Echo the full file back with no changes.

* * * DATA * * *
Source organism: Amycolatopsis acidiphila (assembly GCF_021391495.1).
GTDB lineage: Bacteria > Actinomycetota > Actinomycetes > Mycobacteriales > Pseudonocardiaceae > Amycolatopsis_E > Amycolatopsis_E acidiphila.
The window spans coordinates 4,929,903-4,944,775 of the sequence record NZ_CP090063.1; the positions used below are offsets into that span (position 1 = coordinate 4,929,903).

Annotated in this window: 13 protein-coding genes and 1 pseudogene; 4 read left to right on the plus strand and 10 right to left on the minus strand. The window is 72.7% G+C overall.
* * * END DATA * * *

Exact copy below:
Source organism: Amycolatopsis acidiphila (assembly GCF_021391495.1).
GTDB lineage: Bacteria > Actinomycetota > Actinomycetes > Mycobacteriales > Pseudonocardiaceae > Amycolatopsis_E > Amycolatopsis_E acidiphila.
The window spans coordinates 4,929,903-4,944,775 of the sequence record NZ_CP090063.1; the positions used below are offsets into that span (position 1 = coordinate 4,929,903).

Annotated in this window: 13 protein-coding genes and 1 pseudogene; 4 read left to right on the plus strand and 10 right to left on the minus strand. The window is 72.7% G+C overall.